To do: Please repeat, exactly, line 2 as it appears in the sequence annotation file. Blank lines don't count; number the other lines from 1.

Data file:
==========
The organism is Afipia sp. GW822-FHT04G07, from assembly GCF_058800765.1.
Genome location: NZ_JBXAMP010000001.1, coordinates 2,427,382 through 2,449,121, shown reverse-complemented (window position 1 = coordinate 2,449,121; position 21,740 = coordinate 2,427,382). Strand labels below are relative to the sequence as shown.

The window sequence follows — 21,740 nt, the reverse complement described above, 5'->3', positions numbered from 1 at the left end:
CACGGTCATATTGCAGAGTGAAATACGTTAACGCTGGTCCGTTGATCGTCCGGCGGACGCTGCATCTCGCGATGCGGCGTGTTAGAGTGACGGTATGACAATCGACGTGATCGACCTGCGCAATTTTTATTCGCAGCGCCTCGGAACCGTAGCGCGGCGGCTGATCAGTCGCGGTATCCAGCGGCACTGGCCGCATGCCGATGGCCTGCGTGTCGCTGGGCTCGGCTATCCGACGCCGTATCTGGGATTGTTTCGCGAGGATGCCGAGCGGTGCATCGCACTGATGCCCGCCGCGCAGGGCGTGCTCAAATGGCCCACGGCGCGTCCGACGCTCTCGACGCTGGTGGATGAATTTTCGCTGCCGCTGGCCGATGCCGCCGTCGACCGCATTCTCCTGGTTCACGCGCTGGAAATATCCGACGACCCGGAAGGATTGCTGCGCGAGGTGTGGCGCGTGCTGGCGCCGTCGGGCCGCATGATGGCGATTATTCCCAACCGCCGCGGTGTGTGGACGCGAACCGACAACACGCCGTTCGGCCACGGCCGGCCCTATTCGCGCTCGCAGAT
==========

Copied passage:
Genome location: NZ_JBXAMP010000001.1, coordinates 2,427,382 through 2,449,121, shown reverse-complemented (window position 1 = coordinate 2,449,121; position 21,740 = coordinate 2,427,382). Strand labels below are relative to the sequence as shown.